Living with cancer

Bruising or bleeding

Platelets are made by the bone marrow and they help blood to clot. If your platelet count is abnormal it can lead to abnormal bruising and blood clotting problems. Some types of cancer treatments, especially high dose chemotherapy, can cause platelet counts to drop.

Platelets in the blood are measured as part of a full blood count (FBC) test. The normal range is 150-400 million platelets per millilitre of blood (your healthcare team may abbreviate this to 150-400).

What are the symptoms of a low platelet count?

Symptoms of a low platelet count include nosebleeds, bleeding gums, unusually heavy periods, bruising and tiny blood spots on the skin (known as petechiae), or rashes (known as purpura). You should contact your healthcare team promptly if you notice any of theses symptoms.

How is a low platelet count treated?

Platelet transfusions can be used to prevent platelet counts form becoming too low. This means that serious problems with bruising or bleeding due to low platelets are uncommon. Your healthcare team will check your platelet count regularly and will recommend a platelet transfusion if you are considered to be at risk of bruising or bleeding.

Platelet growth factors have been investigated as a way of reducing problems associated with low platelet counts however they do not work well for the doses of chemotherapy most likely to increase the risk of bruising or bleeding (high dose chemotherapy) and re not routinely used.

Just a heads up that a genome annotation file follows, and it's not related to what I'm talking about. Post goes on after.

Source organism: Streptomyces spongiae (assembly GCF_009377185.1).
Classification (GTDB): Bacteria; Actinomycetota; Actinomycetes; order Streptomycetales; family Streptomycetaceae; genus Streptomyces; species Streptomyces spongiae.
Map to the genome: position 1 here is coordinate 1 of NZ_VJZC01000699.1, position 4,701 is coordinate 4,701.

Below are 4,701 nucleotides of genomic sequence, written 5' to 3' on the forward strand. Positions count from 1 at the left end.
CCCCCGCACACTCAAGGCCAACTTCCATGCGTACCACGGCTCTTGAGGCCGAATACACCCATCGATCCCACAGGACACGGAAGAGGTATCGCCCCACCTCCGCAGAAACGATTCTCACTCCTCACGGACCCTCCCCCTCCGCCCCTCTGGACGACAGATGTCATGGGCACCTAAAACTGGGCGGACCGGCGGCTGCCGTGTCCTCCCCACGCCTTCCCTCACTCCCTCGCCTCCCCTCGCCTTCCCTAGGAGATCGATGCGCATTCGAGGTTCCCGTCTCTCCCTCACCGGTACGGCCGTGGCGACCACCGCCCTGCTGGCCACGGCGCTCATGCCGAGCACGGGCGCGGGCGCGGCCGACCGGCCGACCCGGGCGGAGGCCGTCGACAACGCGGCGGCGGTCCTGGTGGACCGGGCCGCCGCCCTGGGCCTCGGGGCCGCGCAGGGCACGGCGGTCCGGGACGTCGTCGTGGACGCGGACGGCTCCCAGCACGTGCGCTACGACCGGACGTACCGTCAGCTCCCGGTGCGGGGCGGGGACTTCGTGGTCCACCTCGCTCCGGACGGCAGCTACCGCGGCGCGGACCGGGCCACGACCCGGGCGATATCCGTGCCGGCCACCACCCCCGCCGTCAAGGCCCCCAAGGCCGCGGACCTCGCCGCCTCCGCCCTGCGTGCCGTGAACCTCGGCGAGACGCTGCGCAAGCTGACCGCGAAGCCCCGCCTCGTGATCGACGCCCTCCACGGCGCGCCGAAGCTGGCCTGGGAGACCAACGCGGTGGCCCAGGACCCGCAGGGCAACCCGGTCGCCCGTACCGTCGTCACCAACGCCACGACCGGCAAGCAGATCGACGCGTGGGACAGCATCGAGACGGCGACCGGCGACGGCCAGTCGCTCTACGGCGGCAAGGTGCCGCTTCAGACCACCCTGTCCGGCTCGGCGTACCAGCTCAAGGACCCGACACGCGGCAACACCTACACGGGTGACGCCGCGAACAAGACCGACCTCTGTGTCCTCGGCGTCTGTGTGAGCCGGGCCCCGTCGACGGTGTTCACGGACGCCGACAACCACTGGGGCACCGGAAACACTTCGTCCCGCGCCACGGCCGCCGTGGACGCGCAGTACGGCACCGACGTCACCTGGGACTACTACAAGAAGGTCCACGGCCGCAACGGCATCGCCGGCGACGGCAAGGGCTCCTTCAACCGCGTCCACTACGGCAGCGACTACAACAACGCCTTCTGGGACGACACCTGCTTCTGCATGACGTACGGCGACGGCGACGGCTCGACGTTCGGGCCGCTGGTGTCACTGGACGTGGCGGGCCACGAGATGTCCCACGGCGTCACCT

Serious problems related to low platelet counts are not common but need immediate treatment when they do occur. You can be an active partner by asking you healthcare team if your treatment is likely to affect your platelet count and contacting them promptly if you notice any signs of abnormal bruising or any bleeding.

Things to do

  • Report any abnormal bruising or any bleeding immediately.
  • Use a soft toothbrush to clean your teeth.
  • Clean your nose by blowing gently into a soft tissue.
  • Wear padded gloves when using the oven.

Things to avoid

  • Taking any medicines, especially those containing aspirin or ibuprofen, unless you check first with your healthcare team.
  • Alcoholic beverages.
  • Cutting or nicking yourself when using scissors, knives, tools.
  • Burning yourself while ironing or cooking.
  • Contact sports.